Page:Native Tribes of South-East Australia.djvu/122

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in all directions, thus accounting for the fact that the totem names are scattered over the tribal countries, yet not equally, some occurring more plentifully in one place than in another. The following list shows this distribution at the present time:—

Universally distributed. Woma, Karku, Warogati, Padi, Kaualka, Karawora, Malura, Kuraura, Markara, Kintala.

In the south and south-east, at Hergott Springs, Beltana, Lake Frome, Flinders Range etc. Malka,[1] Kapiri, Bukato, Malburu, Wilyuru, Kani, Yirauka, Chukuru, Tiwiltya, Kapita, Pildra.[2]

In the west and north-west. Mudlakupa, Kirhapara, Kokula, Kanunga, Kanangara, Kaladiri, Tidnamara, Pildra, Kani, Kapiri, Yunda-yunda.

In the north, at the Diamantina and Warburton. Kallakupa, Yana,[3] Maiaru, Wonduru,[4] Punta, Pitcheri, Kuntyiri, Kanangara.

In the north-east and east, and on all the Cooper and its waters, Katatara, Dokubira-bira, Milketyelpara, Puralko, Mitindi, Tabaira, Talyara, Watari, Waparu,[5] Manpi,[6] Jimba-lunga,[7] Ngarumba, Piramoku, Wolanguru, Yudlanti, Karabana, Kuruma, Milkiwaru, Tundubulyuru.[8]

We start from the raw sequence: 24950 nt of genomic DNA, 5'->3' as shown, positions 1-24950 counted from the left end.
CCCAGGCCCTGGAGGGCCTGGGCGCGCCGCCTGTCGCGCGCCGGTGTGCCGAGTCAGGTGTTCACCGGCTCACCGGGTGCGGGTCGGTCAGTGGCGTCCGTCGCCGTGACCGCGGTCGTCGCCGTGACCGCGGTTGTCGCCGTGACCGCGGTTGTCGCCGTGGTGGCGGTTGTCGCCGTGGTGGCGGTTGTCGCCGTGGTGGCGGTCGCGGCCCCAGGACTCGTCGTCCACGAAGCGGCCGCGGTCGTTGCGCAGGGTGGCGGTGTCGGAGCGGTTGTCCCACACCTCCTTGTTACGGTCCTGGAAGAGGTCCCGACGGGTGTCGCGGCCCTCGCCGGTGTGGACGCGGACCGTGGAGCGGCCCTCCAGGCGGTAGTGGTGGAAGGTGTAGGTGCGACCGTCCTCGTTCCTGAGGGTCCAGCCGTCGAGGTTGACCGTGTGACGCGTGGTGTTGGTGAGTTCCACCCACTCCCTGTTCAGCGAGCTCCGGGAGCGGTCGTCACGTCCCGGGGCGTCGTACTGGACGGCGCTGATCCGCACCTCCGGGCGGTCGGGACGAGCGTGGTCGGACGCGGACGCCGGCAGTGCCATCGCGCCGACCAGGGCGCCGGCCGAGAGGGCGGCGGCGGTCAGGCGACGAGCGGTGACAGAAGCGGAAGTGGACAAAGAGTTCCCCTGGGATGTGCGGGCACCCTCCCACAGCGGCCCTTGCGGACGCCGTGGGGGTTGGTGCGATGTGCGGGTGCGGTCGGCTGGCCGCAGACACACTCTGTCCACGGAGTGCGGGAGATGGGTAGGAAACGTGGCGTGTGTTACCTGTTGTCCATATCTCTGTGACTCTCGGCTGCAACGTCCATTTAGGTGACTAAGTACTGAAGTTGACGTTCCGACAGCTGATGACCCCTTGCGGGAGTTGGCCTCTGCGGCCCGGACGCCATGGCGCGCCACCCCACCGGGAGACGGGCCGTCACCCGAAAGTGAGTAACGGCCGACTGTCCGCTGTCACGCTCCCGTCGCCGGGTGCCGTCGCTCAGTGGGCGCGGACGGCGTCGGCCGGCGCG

Following up the course of the Cooper from the Yantruwunta tribe, the next tribe of which I have any information is the Kurnandaburi, who occupied the country now known as Mt. Howitt Station, on the eastern branch of Cooper's Creek.

By it the two classes and the totems are called Gaura, and the relation of persons of the same class or totem is "Gaura-molli," the equivalent for the Dieri "Murdu-mara," and also of our word "kinship."

  1. Acacia aneura.
  2. Opossum.
  3. A small edible bulb.
  4. A large snake.
  5. A bat.
  6. An owl.
  7. Australian robin.
  8. A water-rat.